Dr. AIX's POSTS — 26 February 2014


As I sat in my university office this morning, I bumped around a few websites after doing a search on high-resolution audio. It’s still rather disconcerting that so many writers are hanging on to the HRA company line and writing pieces that are confusing at the best and outright incorrect at worst.

However, I did find an interesting comment on the topic of restoration and re-releasing older masters. The writer stated, “the only way to get a real high-resolution audio recording of an older master is to have mechanically-played instruments recreate an original performance and re-record what they produce”. This is brilliant…but of course, impossible. Or is it?

I can tell you that it’s already been done (at least with piano)…and with tremendous success.

About Zenph Sound Innovations

Zenph creates revolutionary technology that opens new possibilities for music listening and interaction. The company has developed a fundamentally new method of encoding music as performance data rather than audio. This performance data is easily transformed in a number of ways, enabling users of Zenph products – professionals, hobbyists, students, and listeners – to participate in compelling, interactive musical experiences. The company’s re-performance process was called “a technological miracle” by The Wall Street Journal and one of the “Best Ideas of the Year” by The New York Times Magazine. Zenph’s recordings have received multiple GRAMMY nominations, and its Rachmaninoff Plays Rachmaninoff album on Sony Masterworks was described by the editor of Stereophile Magazine as “perhaps the finest piano recording I have heard.”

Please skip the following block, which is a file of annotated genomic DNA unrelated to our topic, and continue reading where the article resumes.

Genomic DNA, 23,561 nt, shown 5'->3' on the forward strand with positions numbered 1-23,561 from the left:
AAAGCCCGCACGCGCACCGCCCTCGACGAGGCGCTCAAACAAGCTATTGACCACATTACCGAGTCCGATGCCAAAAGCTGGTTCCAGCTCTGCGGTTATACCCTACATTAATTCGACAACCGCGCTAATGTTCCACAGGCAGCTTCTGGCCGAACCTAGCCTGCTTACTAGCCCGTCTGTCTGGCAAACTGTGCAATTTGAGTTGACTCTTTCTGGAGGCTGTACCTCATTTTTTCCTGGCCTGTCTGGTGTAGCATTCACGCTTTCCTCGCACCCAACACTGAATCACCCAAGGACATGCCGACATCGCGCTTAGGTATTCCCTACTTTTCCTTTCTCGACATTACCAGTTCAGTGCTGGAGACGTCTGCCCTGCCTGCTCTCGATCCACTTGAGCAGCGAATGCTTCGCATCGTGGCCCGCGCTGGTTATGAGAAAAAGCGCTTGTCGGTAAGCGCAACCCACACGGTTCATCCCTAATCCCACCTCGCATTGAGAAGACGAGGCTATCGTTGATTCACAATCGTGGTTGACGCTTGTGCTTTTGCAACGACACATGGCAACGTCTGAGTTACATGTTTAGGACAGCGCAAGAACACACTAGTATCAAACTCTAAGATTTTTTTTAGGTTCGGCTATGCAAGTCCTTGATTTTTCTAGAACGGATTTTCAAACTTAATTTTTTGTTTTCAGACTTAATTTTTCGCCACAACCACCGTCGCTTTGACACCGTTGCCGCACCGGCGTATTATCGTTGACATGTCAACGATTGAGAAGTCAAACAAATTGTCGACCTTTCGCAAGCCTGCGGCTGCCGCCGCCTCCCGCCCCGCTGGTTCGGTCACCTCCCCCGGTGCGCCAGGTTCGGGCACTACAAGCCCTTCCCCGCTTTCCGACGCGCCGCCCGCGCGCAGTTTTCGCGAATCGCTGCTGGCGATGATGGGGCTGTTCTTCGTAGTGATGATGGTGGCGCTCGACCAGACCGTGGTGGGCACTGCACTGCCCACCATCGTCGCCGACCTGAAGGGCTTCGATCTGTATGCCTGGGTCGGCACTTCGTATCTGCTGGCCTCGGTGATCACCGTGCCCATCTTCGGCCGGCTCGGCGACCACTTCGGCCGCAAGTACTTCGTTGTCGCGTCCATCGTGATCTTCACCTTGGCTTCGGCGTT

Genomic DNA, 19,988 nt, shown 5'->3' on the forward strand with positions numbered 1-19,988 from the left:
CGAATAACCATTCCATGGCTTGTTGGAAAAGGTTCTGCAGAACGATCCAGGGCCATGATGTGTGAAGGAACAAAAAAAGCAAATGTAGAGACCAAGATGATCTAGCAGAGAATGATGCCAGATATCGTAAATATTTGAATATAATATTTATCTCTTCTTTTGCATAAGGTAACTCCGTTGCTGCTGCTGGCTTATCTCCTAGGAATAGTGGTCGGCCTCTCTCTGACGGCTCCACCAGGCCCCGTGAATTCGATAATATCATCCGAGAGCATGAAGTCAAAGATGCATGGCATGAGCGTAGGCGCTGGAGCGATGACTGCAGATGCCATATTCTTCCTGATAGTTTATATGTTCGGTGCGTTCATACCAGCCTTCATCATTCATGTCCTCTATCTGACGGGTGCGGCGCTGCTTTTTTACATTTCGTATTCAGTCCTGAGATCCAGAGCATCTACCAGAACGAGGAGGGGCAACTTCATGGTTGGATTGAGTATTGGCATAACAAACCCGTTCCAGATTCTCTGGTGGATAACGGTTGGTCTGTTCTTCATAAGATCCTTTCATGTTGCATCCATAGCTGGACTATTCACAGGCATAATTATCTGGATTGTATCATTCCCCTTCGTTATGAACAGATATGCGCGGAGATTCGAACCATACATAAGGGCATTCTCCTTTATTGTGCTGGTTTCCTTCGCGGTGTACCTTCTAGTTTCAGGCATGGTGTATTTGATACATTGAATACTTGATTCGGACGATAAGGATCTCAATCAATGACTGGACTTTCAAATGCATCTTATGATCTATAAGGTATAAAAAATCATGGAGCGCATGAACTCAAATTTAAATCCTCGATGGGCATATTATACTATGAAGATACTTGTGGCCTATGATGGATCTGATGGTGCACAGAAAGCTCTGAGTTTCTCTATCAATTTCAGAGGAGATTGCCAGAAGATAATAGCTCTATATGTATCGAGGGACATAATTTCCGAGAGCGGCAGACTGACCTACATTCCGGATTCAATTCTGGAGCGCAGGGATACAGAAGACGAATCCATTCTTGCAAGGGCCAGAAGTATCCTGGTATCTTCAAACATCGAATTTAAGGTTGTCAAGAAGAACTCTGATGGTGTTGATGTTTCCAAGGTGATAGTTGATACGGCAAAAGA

Mechanical musicians? How about a player piano…but not just any player piano but one that has practically infinite dynamic resolution and control over pacing and tempo. After all, piano are made up of a bunch of switches (the keys) and three pedals right? How hard could it be to automate them? Actually, not that hard at all. We’ve had player pianos…even expression pianos for well over a hundred years!

The innovation that Zenph added was to consider a recorded piece of music not as acoustic sounds but as data. For those of you involved in synthesizers or computer music this might sound familiar. It’s called MIDI (Musical Instrument Digital Interface) and it records performances as data rather than the acoustic energy coming from a soundboard or vibrating string. When a pianist hits a middle “C” on the keyboard, a set of data emerges from the mechanism and is delivered to a sound generator or a computer that records it. The information includes the note number, the intensity level (how fast the key was depressed) and the timing of the key press and release.


Figure 1 – The back of the Zenph Innovations re-performance of Glenn Gould’s “Goldberg Variations” [Click to enlarge]